A Chinese Response to Our Discriminatory Past

17 May 2010

Poll tax - considered one of the more embarrassing episodes of New Zealand's early history - is one of the central themes of an upcoming exhibition by Mu Yu Ming at the Michael Fowler Centre.

Entitled Family Portraits: A Chinese Response, the exhibition will be opened by the Minister for Ethnic Affairs, Hon Pansy Wong.

Mayor Kerry Prendergast, who will also speak at the opening, says it is a pleasure to host the exhibition in Wellington.

"I know Mu has been in New Zealand for several months now and, by all accounts, his artworks have been something of a sensation nationwide. His reputation has certainly preceded him," says Mayor Prendergast.

While exploring the Chinese Poll Tax, Mu's exhibition also looks towards the future for not only China, but also for humankind. His paintings are rich in symbolism, colour and have an almost futuristic feel.

Motifs include images of early Chinese migrants to New Zealand in the late 1800s and early 1900s, animals on the brink of extinction like the panda bear, New Zealand birds, symbols such as the Ark, an unborn child in utero, and space-suited people standing on an unearthly terrain.

Mayor Prendergast says Mu's work shows the value of the Wellington Asia Residency Exchange, which is enabling his stay in the city.

"When Asian artists come here, and when Wellington artists travel to Asian cities, it's all about an exchange of ideas.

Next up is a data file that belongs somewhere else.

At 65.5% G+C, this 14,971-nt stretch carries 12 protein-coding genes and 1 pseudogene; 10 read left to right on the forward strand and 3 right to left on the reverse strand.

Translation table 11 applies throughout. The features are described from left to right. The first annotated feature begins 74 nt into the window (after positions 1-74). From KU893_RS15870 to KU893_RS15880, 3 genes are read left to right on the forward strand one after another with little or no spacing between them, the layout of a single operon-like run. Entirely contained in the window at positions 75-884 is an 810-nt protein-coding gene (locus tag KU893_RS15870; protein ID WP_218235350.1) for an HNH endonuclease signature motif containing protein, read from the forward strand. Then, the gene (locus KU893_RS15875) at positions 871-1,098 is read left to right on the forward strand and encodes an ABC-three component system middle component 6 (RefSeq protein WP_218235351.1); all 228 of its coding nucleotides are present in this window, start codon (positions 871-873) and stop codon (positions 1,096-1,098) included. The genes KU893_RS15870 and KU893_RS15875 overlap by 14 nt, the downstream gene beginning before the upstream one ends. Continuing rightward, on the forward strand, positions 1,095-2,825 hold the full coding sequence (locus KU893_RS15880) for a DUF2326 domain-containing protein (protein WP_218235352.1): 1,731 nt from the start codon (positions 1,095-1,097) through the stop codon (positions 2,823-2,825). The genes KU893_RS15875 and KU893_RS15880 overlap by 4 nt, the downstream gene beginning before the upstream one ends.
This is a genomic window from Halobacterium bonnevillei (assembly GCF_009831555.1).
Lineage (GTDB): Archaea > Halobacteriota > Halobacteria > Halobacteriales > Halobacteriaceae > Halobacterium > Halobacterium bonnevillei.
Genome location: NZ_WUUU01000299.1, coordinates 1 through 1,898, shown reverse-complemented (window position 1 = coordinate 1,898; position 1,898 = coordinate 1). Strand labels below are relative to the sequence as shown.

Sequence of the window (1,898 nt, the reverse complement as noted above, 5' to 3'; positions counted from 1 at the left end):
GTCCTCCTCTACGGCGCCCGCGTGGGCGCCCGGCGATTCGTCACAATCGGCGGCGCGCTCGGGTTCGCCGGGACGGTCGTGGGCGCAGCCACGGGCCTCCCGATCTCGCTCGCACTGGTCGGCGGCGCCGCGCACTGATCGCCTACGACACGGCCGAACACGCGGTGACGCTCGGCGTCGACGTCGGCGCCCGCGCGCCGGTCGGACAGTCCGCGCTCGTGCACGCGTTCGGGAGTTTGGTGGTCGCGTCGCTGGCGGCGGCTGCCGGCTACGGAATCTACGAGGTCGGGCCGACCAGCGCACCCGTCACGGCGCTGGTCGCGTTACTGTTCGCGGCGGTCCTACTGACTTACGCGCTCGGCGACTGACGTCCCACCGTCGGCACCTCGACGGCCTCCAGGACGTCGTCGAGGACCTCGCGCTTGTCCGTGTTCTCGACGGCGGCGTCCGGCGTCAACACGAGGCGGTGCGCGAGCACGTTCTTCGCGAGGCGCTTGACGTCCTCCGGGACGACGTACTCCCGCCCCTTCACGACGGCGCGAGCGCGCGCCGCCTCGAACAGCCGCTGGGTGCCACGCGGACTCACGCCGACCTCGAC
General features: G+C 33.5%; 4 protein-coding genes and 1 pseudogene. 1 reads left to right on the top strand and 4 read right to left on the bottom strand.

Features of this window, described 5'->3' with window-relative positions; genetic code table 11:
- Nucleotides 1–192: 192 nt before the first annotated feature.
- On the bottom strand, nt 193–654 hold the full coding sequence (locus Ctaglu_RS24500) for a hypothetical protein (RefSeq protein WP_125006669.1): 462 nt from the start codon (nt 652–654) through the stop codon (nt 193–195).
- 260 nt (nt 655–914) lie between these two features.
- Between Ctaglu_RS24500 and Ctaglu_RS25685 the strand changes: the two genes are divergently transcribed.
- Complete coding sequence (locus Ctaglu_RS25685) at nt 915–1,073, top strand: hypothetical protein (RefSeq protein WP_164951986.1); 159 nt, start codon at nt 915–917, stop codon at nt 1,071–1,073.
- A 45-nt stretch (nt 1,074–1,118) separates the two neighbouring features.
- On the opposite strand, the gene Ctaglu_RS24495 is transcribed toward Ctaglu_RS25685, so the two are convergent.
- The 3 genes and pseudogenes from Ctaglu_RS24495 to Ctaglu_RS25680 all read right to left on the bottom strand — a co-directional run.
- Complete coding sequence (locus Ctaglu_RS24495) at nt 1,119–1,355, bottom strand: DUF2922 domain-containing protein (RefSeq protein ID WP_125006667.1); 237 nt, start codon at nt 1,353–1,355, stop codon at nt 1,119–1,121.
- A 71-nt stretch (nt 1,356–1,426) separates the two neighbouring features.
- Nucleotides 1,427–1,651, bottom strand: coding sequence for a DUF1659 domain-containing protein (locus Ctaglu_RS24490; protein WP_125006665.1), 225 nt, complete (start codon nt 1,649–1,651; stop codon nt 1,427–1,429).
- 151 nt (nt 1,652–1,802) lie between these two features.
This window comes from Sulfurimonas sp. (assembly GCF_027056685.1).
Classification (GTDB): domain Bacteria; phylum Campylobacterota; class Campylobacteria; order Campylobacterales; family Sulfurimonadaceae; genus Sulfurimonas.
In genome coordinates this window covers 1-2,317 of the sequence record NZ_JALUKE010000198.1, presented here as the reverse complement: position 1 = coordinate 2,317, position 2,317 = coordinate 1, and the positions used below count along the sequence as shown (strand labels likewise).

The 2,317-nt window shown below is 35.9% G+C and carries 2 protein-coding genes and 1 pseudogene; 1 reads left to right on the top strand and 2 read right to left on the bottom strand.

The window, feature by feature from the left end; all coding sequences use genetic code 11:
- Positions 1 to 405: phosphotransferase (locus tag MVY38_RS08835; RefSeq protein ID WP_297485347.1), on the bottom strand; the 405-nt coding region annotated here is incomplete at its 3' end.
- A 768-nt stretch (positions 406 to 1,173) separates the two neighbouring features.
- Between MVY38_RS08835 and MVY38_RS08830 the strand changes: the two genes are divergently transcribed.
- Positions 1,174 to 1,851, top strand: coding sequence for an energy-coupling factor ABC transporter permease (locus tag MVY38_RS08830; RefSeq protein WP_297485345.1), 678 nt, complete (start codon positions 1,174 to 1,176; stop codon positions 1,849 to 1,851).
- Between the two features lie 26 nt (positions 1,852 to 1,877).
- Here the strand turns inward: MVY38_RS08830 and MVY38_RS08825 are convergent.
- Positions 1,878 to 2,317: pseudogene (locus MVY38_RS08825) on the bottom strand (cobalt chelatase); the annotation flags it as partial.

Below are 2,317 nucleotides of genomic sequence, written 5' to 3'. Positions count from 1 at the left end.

"These are challenging works which look at our history from a different perspective. I hope they encourage Wellingtonians to think about past attitudes - and how far we've come as a society since the days of the poll tax."

Introduced in 1881 to deter Chinese people from migrating to New Zealand, the discriminatory Chinese Poll Tax charged immigrants substantial sums to be allowed to arrive in the country. Similar restrictions were later applied to other Asian nationalities.

But today, artists like Mu Yu Ming receive funding for their travel / work here through the New Zealand Poll Tax Heritage Trust fund. It helped Mu to initiate the project in New Zealand, and the Wellington Asia Residency Exchange (WARE) programme has enabled him to further develop the project in Wellington, while staying at the Bolton Street Cottage. The WARE programme is a joint initiative between the Council and the Asia New Zealand Foundation.

Mu grew up in Lijiang in South China before heading off to Oslo to commence his studies in Fine Arts at the National Art Academy. Following that, he studied in Beijing at the Center Film Academy and then went on to take up several residencies, one of note being at the prestigious Rijks Art Academy in Amsterdam. Aside from dazzling international audiences with his work through exhibitions or residencies, he spends his time in Lijiang.

Family Portraits: A Chinese Response opens at 5.30pm on Friday 28 May at the Michael Fowler Centre.